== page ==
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also nud·nick  (no͝od′nĭk)
n. Slang
An obtuse, boring, or bothersome person; a pest.

[Yiddish, nudne, boring (from nudyen, to bore; see nudge2) + -nik, -nik.]
American Heritage® Dictionary of the English Language, Fifth Edition. Copyright © 2016 by Houghton Mifflin Harcourt Publishing Company. Published by Houghton Mifflin Harcourt Publishing Company. All rights reserved.


informal US an annoying or boring person
[C20: from Yiddish nudyen to bore + -nik]
Collins English Dictionary – Complete and Unabridged, 12th Edition 2014 © HarperCollins Publishers 1991, 1994, 1998, 2000, 2003, 2006, 2007, 2009, 2011, 2014


(ˈnʊd nɪk)

Slang. a bore; pest.
[1945–50, Amer.; < Yiddish, =nud-, base of nudyen (see nudge2) + -nik -nik]
Random House Kernerman Webster's College Dictionary, © 2010 K Dictionaries Ltd. Copyright 2005, 1997, 1991 by Random House, Inc. All rights reserved.
ThesaurusAntonymsRelated WordsSynonymsLegend:
Noun1.nudnik - (Yiddish) someone who is a boring pest
Yiddish - a dialect of High German including some Hebrew and other words; spoken in Europe as a vernacular by many Jews; written in the Hebrew script
bore, dullard - a person who evokes boredom
blighter, cuss, gadfly, pesterer, pest - a persistently annoying person
Based on WordNet 3.0, Farlex clipart collection. © 2003-2012 Princeton University, Farlex Inc.
References in periodicals archive ?
Meanwhile, he indicates that college knowledge is not a substitute for personal or local knowledge: "A nudnik is a pest; a phudnik is a nudnik with a Ph.D." (p.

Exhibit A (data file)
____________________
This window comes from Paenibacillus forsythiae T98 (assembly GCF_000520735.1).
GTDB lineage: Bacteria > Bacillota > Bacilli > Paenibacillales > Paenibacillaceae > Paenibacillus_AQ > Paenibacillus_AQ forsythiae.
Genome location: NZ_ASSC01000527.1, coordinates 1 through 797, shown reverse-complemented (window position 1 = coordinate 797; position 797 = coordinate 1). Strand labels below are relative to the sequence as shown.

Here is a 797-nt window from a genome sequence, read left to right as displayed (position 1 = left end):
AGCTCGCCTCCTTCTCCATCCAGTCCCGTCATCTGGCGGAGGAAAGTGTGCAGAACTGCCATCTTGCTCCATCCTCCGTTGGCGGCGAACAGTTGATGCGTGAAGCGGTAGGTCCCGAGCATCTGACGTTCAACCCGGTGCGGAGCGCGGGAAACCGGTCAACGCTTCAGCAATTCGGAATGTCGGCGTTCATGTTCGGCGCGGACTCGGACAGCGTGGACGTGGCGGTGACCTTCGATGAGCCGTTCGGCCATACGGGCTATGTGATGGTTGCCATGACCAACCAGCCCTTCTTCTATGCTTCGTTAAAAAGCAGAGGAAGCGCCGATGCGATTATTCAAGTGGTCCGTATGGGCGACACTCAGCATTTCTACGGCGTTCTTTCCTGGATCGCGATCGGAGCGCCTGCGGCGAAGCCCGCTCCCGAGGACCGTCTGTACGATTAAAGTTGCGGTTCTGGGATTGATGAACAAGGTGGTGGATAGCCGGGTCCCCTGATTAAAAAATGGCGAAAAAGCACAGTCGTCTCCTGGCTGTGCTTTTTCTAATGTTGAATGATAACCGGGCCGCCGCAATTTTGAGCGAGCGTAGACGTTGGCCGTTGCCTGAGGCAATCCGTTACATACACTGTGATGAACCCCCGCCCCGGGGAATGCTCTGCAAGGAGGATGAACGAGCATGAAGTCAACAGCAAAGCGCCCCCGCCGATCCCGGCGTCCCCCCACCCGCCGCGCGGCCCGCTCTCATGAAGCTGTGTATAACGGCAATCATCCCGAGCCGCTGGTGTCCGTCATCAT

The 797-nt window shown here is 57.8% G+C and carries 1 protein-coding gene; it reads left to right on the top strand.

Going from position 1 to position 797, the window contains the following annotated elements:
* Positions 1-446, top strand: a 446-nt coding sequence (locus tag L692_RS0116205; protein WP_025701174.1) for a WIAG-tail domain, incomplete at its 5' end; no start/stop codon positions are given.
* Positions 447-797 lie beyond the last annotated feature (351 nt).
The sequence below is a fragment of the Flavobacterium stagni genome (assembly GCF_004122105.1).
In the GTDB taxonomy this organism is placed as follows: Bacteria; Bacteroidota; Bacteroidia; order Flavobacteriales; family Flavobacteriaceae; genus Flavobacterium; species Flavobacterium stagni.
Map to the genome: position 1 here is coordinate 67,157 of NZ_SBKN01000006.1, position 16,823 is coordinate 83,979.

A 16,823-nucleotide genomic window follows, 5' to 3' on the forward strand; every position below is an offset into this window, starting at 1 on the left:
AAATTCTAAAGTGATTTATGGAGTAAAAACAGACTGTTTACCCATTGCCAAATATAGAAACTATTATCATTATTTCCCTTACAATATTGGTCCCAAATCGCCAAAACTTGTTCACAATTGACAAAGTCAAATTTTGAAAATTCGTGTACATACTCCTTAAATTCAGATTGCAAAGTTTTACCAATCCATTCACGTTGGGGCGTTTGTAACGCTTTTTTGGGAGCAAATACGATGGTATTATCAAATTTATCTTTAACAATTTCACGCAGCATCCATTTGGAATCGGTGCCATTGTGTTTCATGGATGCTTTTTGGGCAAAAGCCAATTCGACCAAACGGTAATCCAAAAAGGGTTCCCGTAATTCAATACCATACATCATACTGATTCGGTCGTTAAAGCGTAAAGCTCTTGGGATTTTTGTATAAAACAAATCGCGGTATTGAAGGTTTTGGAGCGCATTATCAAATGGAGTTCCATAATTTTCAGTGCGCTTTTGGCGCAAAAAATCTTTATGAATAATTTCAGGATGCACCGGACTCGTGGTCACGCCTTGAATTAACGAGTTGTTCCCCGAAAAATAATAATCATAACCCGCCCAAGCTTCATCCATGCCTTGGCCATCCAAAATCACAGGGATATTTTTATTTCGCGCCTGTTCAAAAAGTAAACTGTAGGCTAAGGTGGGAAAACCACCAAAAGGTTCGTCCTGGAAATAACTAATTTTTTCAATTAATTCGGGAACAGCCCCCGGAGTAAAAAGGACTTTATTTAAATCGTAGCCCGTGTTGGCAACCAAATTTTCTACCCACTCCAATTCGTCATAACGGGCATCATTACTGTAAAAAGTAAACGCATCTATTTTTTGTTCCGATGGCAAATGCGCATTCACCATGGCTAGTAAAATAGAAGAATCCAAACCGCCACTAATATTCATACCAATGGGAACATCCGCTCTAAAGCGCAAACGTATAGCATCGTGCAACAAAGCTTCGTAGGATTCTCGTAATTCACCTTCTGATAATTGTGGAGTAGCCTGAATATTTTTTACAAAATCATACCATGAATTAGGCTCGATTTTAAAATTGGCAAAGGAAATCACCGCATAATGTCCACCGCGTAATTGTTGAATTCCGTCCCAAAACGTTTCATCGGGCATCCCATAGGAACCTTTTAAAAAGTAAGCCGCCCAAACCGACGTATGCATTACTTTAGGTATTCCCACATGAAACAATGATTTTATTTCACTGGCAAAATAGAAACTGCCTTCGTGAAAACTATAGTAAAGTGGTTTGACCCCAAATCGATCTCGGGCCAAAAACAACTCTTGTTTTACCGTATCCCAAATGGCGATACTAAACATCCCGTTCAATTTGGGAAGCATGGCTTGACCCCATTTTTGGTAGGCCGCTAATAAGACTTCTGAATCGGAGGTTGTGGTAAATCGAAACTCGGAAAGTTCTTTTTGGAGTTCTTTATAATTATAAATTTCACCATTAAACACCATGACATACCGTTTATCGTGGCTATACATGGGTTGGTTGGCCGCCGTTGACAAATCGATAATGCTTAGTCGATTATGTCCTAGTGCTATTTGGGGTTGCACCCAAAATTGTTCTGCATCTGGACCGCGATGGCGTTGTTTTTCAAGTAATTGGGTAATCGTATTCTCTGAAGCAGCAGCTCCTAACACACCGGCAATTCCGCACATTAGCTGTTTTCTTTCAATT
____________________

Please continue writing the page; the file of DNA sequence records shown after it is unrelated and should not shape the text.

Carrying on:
Norman is a warm-hearted nudnik (pest), who is also a hondler (hustler), a luftmensch (dreamer), and, ultimately, a lamed-vovnik (secret saint).
Yiddish of course gave Hebrew a full and familiar range of colorful words: chutzpah, dreck, luksh, nebech, nudnik, pisher, pupik, putz, shlumper, shmegege, shmendrik, shmuck, shnorer, shvitzer, and also broch (imbroglio, dilemma), foyleshtik (monkey business), greps, gurnisht, kuntz, macher, mishmash, pulke, pitchifkes, shmuntzes, plonter (predicament), pekelach, shvung (momentum), shluk (sip, but more like a slurp or pull, as the sound of the word suggests), shmates, shpitz, shpritz, tzutzik (smallfry) and tussik or tuches, the latter apparently from the Hebrew tachat (bottom), showing how, via Yiddish, Hebrew words may reenter the spoken language through the back door, so to speak.
It's because of the OSI that Efraim Zuroff has been able to largely leave the United States alone and instead be a "nudnik"--a label he gave himself that means a nuisance or a pest in Yiddish--to countries that have shown less success or ambition at rooting out the Nazis in their own backyards.
The German dialects brought to Britain by Angles, Saxons, and Jutes were transmuted into Old English, and the latter developed into Middle English and then became Modern English, in part through copious takings in of Norman French, Latin, and Greek words, and in part through an admixture of Dutch (freebooter; landscape; skipper), Irish (bog; keening; whiskey), and Old Norse (awkward; kindle; raft) words, and in part by way of a drizzle of Hindi (avatar; guru; loot), Spanish (alligator; canyon; renegade), and Yiddish (chutzpah; glitch; nudnik) words, and so on.
I put the challenge out to other stations across Australia and North America to also drop any of this nudnik's songs until such time as he reconsiders his thoughtless and insensitive position."
Mt Saverin was pilloried in the press by people who would likely have done the same thing if they were in his shoes, and the nudnik senior senator from New York, Charles Schumer, has proposed a law to heavily penalize people who try to make such a move.
Colette chose a combo tray called the Nudnik (!), which offers pulled pork or pulled chicken and ribs or brisket ($12.95 with two sides).
the electronic nudnik is sheltered by anonymity, his acts amplified by an almost inconceivable multiplication and instantaneousness of transmission.